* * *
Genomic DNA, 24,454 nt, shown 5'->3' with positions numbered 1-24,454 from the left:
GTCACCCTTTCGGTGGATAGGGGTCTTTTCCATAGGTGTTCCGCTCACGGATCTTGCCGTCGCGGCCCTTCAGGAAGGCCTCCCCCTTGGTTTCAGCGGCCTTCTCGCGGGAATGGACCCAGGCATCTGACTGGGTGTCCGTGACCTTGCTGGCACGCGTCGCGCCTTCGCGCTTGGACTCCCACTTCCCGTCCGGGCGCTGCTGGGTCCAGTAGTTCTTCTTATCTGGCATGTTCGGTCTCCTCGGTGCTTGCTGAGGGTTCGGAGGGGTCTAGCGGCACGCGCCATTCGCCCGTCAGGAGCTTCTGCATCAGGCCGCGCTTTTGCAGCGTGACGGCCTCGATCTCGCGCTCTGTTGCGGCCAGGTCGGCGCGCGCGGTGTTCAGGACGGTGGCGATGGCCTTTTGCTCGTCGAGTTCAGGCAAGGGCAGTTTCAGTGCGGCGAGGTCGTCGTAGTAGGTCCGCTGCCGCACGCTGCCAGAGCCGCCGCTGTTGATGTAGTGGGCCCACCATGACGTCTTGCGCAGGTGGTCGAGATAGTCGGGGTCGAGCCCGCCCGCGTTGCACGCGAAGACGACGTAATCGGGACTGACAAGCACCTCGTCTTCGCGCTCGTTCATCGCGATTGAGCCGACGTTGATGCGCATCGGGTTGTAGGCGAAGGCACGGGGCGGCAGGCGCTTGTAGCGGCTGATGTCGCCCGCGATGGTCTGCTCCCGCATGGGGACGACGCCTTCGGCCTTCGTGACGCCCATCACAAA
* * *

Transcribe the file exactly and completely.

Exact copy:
Genomic DNA, 24,454 nt, shown 5'->3' with positions numbered 1-24,454 from the left:
GTCACCCTTTCGGTGGATAGGGGTCTTTTCCATAGGTGTTCCGCTCACGGATCTTGCCGTCGCGGCCCTTCAGGAAGGCCTCCCCCTTGGTTTCAGCGGCCTTCTCGCGGGAATGGACCCAGGCATCTGACTGGGTGTCCGTGACCTTGCTGGCACGCGTCGCGCCTTCGCGCTTGGACTCCCACTTCCCGTCCGGGCGCTGCTGGGTCCAGTAGTTCTTCTTATCTGGCATGTTCGGTCTCCTCGGTGCTTGCTGAGGGTTCGGAGGGGTCTAGCGGCACGCGCCATTCGCCCGTCAGGAGCTTCTGCATCAGGCCGCGCTTTTGCAGCGTGACGGCCTCGATCTCGCGCTCTGTTGCGGCCAGGTCGGCGCGCGCGGTGTTCAGGACGGTGGCGATGGCCTTTTGCTCGTCGAGTTCAGGCAAGGGCAGTTTCAGTGCGGCGAGGTCGTCGTAGTAGGTCCGCTGCCGCACGCTGCCAGAGCCGCCGCTGTTGATGTAGTGGGCCCACCATGACGTCTTGCGCAGGTGGTCGAGATAGTCGGGGTCGAGCCCGCCCGCGTTGCACGCGAAGACGACGTAATCGGGACTGACAAGCACCTCGTCTTCGCGCTCGTTCATCGCGATTGAGCCGACGTTGATGCGCATCGGGTTGTAGGCGAAGGCACGGGGCGGCAGGCGCTTGTAGCGGCTGATGTCGCCCGCGATGGTCTGCTCCCGCATGGGGACGACGCCTTCGGCCTTCGTGACGCCCATCACAAA